Let’s start by being realistic, attending a poorly planned safety meeting may not be seen as a highlight in anyone’s working day! The likely preparation for some attendees is to grab a very strong, extra-large coffee and wait to be met with a droning dialogue of ‘routine and predictable’ facts.
If the content and delivery of your safety meeting doesn’t make the audience sit up and listen, they won’t remember what was discussed. So perhaps it’s time to overhaul your strategy by making it your goal to ensure your safety communication and meetings are anything but tedious. That means not just relying on statistics, figures, graphs and performance charts, and coming up with some new ideas.
You’ve got to make safety engaging. Otherwise, the audience may not understand or retain the knowledge they have learned. So here are my top tips for better safety meetings that will engage the audience and reinforce your company’s commitment to workplace safety.
People Engage With Other People
Stop using PowerPoint! Safety is too powerful a message to be left to a supplementary medium – the human element is needed to push the message across. PowerPoint (or similar) may keep you organised and is a good way of storing your information and images, but to help you carry a more powerful message, there is no substitution for the face-to-face personal method of engaging people. Your audience switch off the moment you put up a slide with bold type and a bright background. People don’t engage with slides; they engage with other people, their knowledge and experience.
Keep It Simple
Safety meetings are crucial to the ongoing safety of your employees and adherence to safety regulations, so it is essential you do not get into the “tick box” mindset of, “OK that’s it we’ve had our safety meeting, what’s next?” It’s not about ticking a box; it’s about making sure that you set a clear message and create a call-to-action. Your organisation needs to become better, not just better-informed.
The easiest and most effective way to do this is to keep it simple, protect your audience from being exposed to conflicting or excessive information at any one time. Simplify your training, talks and presentations into a drip feed style of communication, only deal with one thought at a time, and consider providing supplementary information in a handout, on a safety board or sent as a follow-up email. Always keep in mind if you can plan a safety procedure, you can plan a safety meeting around it in order to get your message across.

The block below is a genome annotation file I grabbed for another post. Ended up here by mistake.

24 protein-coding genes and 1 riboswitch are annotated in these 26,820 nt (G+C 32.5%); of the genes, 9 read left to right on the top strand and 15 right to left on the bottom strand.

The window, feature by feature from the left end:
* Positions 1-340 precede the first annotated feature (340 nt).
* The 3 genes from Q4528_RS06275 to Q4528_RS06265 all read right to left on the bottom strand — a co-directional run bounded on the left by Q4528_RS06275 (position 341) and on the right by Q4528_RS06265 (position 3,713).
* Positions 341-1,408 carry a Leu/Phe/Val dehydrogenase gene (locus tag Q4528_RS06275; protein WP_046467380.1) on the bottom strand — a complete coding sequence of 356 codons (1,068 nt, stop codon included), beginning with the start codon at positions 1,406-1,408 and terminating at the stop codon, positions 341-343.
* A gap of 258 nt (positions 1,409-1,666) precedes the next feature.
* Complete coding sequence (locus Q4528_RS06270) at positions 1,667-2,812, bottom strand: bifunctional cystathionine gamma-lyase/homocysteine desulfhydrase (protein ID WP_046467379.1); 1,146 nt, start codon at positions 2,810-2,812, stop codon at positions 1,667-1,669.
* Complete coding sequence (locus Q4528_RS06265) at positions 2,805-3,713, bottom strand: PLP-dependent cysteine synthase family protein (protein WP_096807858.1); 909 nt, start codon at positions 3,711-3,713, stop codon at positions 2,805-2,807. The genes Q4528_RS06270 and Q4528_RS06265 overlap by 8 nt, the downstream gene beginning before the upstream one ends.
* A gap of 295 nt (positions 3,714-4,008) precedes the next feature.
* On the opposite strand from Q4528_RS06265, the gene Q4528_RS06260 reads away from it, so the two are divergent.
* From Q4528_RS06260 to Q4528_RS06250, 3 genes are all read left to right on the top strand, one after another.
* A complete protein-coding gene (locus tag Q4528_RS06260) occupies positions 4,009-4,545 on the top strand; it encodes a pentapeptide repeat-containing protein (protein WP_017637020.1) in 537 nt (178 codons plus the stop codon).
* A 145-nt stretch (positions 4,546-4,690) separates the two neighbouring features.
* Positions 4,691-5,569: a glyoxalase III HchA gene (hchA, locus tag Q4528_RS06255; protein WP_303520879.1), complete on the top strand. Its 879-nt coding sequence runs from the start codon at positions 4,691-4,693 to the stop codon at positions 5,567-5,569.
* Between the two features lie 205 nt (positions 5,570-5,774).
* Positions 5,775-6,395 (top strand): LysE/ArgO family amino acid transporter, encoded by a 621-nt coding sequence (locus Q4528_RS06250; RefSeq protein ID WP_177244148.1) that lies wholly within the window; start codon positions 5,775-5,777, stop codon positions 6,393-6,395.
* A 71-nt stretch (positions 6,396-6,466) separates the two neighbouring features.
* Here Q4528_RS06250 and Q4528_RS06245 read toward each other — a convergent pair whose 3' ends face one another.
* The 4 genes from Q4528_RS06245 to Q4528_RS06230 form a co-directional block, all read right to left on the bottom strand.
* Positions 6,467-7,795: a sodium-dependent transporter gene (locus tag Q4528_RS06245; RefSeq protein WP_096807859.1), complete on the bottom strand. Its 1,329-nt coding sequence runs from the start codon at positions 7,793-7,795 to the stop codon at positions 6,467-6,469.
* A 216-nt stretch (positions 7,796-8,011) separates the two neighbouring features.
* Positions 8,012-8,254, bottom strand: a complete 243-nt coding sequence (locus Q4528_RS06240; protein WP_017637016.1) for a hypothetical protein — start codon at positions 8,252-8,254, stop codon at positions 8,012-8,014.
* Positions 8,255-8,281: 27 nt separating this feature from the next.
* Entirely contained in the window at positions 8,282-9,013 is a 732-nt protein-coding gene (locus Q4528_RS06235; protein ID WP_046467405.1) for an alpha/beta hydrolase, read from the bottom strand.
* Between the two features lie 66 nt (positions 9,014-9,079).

Don’t Watch the Clock
Stop thinking in blocks of time. Rather than think “I have an hour to fill” start thinking in blocks of digestible information. Give a presenter a block of time, and they will fill it, even if they only have twenty minutes of content, the rest will be padding and filler. A safety meeting should always be delivered with a specific purpose in mind. For example, key safety representatives, PPE requirements, corrective actions etc.
Engage, Engage, Engage
Ask for input. If a speaker is just sharing information and isn’t asking for any participation, typically it won’t be as engaging if you can get people involved with the content. Encourage two-way conversation. If you’re going to bring employees to a safety meeting, involve them, engage them, and ask them questions, it’s their meeting too.
“It’s How We’ve Always Done It!”
One of the biggest mistakes made in safety meetings is to take previously unsuccessful agendas and use them as a benchmark, this only results in one person’s bad example being repeated.
You must always keep in mind that people are in the room because of safety, they want to learn about it, to improve it, and to engage with safety and the content you’re sharing, but if you cannot focus their attention and gain their engagement, it will fail.
Create A Call-To-Action
What do you want your people to do differently at the end of the meeting? Be specific about the step or action that you would like them to take. Then, once you’ve figured out what you want them to do, you can start to plan what will be covered in your meeting. Start your planning from the end and work backward. Figure out what you want them to do and then point everything covered in the meeting to support that happening. Every point of discussion should go to support the call-to-action. Make sure each point of discussion leads to that one specific thing.
It’s not enough to know the information that you want to pass onto your employees; it’s all about knowing how to make them sit up and listen, absorb the content, engage with your plans, interact with each other and ensure that safety is taken seriously in your organisation.